• +25 Casino Reviews
  • 100% Verified
  • +28 Games Reviews

Nevada Casinos Post Strongest Results since March

  • Written By Kevin Parker
  • Edited
  • Reading 2 minutes

Casinos in Nevada may finally feel a bit of relief after the September numbers from the Nevada Gaming Control Board have revealed a positive trend. The Silver State had its strongest month to date in September since the COVID disruption began back in mid-March, forcing the hand of all gaming giants.

The novel coronavirus bit into results, and led to furloughs and layoffs, but the industry may now be in the clear thanks to $821.1 million revenue generated during the month, out of $10.32 billion total stakes.

The staked amount constituted a 3.3% improvement over August whereas the total revenue was 10.5% better than the revenue collected in August. Even though the results looked strong, they were still 22.4% lower year-over-year, indicating that Nevada still has a long road to go before it catches up to its pre-pandemic levels.

What Drives Nevada’s Casino Revenue in September?

Having a look at the exact drivers of revenue, slots once again came on top, dominating the stats with $607.5m in revenue in the revenue, and down 12.0% year-over-year. Still, the slot revenue was 15.6% higher from August.

The total amount staked on slots reached $8.37 billion. Next came table games where casinos reported a decent turnout, with some $213.6 million in revenue generated over the month of September.

The amount was based on a total of $1.95 billion of total stakes, down the whopping 41.2% from September 2019. Yet, the true pitfall for table games proved Baccarat where player staked $487.0 million but casinos only took in $14.2 million, or down 86.6% year-over-year.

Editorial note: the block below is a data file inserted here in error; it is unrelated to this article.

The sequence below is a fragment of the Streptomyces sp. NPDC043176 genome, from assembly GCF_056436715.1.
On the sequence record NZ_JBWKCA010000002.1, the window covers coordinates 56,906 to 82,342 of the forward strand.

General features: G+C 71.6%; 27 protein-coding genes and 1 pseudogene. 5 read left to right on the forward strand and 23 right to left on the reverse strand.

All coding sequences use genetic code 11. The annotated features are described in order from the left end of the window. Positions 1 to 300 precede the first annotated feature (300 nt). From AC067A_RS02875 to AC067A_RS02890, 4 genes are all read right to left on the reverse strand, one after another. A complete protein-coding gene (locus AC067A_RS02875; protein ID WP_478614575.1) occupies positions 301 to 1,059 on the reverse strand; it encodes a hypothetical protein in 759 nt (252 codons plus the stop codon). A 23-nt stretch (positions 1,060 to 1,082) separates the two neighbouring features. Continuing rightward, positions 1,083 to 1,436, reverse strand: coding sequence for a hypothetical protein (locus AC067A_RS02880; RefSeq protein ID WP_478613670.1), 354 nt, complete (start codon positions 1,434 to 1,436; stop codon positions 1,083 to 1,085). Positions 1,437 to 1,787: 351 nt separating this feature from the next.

Blackjack, though, managed to get a slightly better overall result, with $64.6 million clocked out of $417.3 million placed in bets.

Craps did post some decent results, with $32.8 million in revenue on $161.9 million while roulette proved less popular with some $105.6 million in total stakes, and just $22.5 million in revenue.

While Nevada was happy with the progress achieved in September, its results were still way below New Jersey’s. New Jersey has seen a big boom in sports betting, too, as the state hasn’t been cut from tourists and visitors, and generally enjoys a better-connected gambling hub.

Nevada on the other hand relies heavily on visitations from out of state, or in the very least, drive-ins. Since Reno and Las Vegas are the only two places where players and bettors may enjoy gambling, this adds another strain to an already complicated situation.

Kevin was raised on sports since a young teen and following a (fortunate) injury pursued new hobbies in table games such as Blackjack and Poker. Since 2009 Kevin has been writing for casino sites for various big names in the industry and CasinoSites.us is but one of his latest passion projects.